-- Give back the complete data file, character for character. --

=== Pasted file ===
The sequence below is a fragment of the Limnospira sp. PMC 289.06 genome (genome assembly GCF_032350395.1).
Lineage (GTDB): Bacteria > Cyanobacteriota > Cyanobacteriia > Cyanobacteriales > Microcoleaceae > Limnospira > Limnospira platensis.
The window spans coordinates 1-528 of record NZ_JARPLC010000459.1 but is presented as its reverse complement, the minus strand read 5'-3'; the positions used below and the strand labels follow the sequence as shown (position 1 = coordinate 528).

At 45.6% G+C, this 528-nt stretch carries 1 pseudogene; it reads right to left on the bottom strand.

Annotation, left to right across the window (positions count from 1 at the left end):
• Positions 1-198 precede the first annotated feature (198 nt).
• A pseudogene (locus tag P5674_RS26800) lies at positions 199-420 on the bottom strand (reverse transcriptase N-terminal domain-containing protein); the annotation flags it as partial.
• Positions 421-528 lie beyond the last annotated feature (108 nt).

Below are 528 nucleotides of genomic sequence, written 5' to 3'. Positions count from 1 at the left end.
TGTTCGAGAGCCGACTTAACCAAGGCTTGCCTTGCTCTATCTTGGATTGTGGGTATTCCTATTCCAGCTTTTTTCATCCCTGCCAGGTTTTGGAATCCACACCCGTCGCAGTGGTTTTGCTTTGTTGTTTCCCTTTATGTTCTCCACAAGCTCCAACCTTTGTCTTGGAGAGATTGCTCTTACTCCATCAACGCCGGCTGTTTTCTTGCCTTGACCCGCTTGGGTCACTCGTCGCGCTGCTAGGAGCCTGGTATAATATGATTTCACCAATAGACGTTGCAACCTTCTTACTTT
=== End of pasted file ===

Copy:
The sequence below is a fragment of the Limnospira sp. PMC 289.06 genome (genome assembly GCF_032350395.1).
Lineage (GTDB): Bacteria > Cyanobacteriota > Cyanobacteriia > Cyanobacteriales > Microcoleaceae > Limnospira > Limnospira platensis.
The window spans coordinates 1-528 of record NZ_JARPLC010000459.1 but is presented as its reverse complement, the minus strand read 5'-3'; the positions used below and the strand labels follow the sequence as shown (position 1 = coordinate 528).

At 45.6% G+C, this 528-nt stretch carries 1 pseudogene; it reads right to left on the bottom strand.

Annotation, left to right across the window (positions count from 1 at the left end):
• Positions 1-198 precede the first annotated feature (198 nt).
• A pseudogene (locus tag P5674_RS26800) lies at positions 199-420 on the bottom strand (reverse transcriptase N-terminal domain-containing protein); the annotation flags it as partial.
• Positions 421-528 lie beyond the last annotated feature (108 nt).

Below are 528 nucleotides of genomic sequence, written 5' to 3'. Positions count from 1 at the left end.
TGTTCGAGAGCCGACTTAACCAAGGCTTGCCTTGCTCTATCTTGGATTGTGGGTATTCCTATTCCAGCTTTTTTCATCCCTGCCAGGTTTTGGAATCCACACCCGTCGCAGTGGTTTTGCTTTGTTGTTTCCCTTTATGTTCTCCACAAGCTCCAACCTTTGTCTTGGAGAGATTGCTCTTACTCCATCAACGCCGGCTGTTTTCTTGCCTTGACCCGCTTGGGTCACTCGTCGCGCTGCTAGGAGCCTGGTATAATATGATTTCACCAATAGACGTTGCAACCTTCTTACTTT